OVER TWO YEARS since the start of the pandemic, the global learning crisis has expanded to become an unprecedented crisis threatening education budgets, increasing learning poverty, widening inequality, and undermining sustainable development. According to UNESCO, over 1.6 billion children, and their learning outcomes, were affected by school closures. Learning outcomes, which were already lagging pre-pandemic, have become unacceptably poor.
We are calling for urgent action in Asia and the Pacific to transform education and renew the region’s commitments to building resilient, inclusive, and equitable education systems that lead to effective and relevant learning outcomes.
We need to leverage the role of education in the green and digital transformation, and in promoting global citizenship, human rights, peace, and tolerance. It is time to make high-quality education a right, not a privilege, for all, and especially girls. We must ensure high-quality education reaches all in the most marginalized positions, including people with disabilities, children and young people living in poor, conflict-affected, and disaster-prone parts of the world.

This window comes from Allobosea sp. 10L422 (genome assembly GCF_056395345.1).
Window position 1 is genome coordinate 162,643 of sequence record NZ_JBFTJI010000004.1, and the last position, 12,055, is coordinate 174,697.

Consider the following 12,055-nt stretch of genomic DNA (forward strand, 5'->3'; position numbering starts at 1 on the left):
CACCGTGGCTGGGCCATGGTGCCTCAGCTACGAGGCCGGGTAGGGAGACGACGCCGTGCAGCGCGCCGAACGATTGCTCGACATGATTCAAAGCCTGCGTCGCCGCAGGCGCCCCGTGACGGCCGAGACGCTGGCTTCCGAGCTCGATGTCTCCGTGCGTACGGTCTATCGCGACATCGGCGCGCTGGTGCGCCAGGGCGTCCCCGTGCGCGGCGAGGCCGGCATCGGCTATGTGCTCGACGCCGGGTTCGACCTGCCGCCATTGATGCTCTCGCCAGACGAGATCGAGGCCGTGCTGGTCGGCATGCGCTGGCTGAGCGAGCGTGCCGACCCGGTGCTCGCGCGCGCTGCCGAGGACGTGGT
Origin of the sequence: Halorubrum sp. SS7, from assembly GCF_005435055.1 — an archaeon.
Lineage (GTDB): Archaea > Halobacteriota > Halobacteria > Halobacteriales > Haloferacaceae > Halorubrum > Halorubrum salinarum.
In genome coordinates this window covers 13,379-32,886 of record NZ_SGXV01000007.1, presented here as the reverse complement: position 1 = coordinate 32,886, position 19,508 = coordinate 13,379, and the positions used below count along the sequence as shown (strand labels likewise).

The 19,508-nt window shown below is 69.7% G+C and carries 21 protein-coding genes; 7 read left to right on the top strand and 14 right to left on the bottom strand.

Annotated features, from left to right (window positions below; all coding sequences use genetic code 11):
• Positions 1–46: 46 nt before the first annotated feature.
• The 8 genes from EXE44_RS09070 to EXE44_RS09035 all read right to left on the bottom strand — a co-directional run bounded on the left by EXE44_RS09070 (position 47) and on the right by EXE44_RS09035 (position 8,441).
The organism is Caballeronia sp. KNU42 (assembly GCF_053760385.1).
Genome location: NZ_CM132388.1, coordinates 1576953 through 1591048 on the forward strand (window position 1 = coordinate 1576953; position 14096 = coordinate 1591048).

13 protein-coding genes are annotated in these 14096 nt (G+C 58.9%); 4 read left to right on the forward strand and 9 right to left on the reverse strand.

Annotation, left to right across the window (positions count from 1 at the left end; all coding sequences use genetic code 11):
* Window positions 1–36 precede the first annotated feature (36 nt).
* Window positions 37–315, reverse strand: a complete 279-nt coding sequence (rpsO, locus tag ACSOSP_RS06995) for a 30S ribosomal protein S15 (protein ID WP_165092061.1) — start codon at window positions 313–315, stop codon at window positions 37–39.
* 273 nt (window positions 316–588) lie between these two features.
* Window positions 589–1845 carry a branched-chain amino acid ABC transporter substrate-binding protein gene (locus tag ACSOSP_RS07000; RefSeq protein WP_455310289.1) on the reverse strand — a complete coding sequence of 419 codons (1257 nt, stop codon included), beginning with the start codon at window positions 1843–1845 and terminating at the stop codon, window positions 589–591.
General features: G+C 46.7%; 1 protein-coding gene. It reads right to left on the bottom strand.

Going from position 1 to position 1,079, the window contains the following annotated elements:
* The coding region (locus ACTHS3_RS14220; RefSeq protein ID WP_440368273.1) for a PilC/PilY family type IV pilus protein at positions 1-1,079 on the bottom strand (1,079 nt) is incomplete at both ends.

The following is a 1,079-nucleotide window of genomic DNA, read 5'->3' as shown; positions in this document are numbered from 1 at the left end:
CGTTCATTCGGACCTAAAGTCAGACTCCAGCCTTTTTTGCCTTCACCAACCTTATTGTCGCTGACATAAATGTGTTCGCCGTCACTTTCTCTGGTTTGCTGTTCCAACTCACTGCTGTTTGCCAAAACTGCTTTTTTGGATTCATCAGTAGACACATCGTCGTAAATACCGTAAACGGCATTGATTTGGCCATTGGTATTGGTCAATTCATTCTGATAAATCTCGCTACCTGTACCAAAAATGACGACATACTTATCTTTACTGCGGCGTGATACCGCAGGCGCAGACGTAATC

To achieve this, we must start to make long-term investments in education. Such investments have transformed many countries to well-functioning, democratic, equitable and competitive societies. One example is Finland whose teachers are a key factor in the national education system’s success. Finnish teachers are highly educated, skilled, motivated, and given professional autonomy. All teachers have a master’s degree that includes pedagogical training connected to practice, and their education is research-based.
This is not to say one size fits all — but to inspire and encourage a reimagination of education on a global scale.
Rethinking teacher policies is necessary to transform education. Teacher policies must focus on attracting the best candidates to the profession and supporting their motivation and professionalization. It is also essential to strengthen gender equality and female leadership in the education sector. We want to highlight the crucial role of female teachers in inspiring and enabling girls’ participation in education.